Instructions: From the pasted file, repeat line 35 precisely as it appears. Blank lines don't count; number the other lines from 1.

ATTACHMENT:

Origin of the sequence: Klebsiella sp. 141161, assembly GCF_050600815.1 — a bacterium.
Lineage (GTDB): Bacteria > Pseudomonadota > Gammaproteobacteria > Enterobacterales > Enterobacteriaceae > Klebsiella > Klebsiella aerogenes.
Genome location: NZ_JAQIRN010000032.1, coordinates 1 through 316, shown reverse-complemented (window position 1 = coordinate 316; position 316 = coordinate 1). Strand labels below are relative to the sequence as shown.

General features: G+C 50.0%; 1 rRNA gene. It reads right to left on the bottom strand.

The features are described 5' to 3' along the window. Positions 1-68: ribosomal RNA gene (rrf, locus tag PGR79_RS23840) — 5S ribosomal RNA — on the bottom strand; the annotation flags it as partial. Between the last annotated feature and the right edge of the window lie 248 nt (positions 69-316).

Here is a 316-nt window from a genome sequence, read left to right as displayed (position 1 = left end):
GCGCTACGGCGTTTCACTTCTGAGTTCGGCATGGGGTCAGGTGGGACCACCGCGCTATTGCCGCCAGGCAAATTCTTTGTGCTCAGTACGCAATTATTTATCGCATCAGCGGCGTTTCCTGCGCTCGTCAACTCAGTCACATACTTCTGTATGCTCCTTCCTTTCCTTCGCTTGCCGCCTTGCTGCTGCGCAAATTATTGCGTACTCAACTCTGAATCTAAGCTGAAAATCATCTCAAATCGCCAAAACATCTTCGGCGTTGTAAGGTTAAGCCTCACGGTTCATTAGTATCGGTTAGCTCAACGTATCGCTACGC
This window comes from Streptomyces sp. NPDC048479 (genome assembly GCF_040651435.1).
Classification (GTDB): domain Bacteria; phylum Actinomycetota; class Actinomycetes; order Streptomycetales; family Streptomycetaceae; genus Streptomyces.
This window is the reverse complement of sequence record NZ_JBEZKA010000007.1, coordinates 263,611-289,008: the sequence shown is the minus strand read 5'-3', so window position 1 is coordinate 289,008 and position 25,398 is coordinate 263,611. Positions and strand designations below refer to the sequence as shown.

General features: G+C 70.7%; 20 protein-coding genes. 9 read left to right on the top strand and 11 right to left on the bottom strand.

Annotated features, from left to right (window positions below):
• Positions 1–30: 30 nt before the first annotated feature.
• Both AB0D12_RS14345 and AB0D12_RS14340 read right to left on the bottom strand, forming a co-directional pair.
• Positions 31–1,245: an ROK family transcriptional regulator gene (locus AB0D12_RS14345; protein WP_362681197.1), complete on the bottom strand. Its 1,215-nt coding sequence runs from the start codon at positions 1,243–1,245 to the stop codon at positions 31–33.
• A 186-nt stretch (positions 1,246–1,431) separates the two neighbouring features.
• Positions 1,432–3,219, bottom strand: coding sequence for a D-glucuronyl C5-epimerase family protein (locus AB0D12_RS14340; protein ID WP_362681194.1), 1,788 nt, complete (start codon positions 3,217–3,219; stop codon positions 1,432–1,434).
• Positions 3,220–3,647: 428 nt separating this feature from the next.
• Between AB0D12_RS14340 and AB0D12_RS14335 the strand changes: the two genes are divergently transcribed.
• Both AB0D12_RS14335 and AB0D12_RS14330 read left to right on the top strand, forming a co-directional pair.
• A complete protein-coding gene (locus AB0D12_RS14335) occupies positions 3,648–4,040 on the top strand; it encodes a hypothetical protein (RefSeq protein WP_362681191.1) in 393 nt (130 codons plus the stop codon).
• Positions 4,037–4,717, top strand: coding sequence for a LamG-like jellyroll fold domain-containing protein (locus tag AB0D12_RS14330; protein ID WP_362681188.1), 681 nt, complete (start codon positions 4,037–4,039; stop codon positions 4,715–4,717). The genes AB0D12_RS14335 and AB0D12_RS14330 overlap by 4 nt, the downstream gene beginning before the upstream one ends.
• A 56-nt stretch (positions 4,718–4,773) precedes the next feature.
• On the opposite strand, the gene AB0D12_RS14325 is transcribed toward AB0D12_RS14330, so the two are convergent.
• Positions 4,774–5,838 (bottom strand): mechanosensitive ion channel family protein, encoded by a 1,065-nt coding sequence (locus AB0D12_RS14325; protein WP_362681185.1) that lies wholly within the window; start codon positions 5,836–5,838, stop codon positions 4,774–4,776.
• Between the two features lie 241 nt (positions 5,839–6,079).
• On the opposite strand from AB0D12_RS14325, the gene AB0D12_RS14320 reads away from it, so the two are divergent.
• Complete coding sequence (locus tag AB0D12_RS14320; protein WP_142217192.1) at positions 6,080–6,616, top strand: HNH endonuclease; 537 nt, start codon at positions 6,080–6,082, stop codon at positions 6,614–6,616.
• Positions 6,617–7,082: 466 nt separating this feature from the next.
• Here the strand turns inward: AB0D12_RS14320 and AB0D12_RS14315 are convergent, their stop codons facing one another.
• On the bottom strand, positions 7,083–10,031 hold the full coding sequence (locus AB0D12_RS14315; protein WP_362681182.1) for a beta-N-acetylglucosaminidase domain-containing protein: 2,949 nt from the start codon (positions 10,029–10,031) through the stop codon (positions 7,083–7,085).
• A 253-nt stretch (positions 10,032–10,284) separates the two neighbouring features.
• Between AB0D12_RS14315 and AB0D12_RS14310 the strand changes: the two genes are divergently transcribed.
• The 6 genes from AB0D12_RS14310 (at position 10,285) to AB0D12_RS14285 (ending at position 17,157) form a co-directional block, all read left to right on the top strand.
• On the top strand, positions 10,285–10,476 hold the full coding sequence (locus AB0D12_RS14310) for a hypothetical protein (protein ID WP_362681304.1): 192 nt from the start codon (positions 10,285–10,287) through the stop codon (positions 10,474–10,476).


• On the top strand, positions 10,285–10,476 hold the full coding sequence (locus AB0D12_RS14310) for a hypothetical protein (protein ID WP_362681304.1): 192 nt from the start codon (positions 10,285–10,287) through the stop codon (positions 10,474–10,476).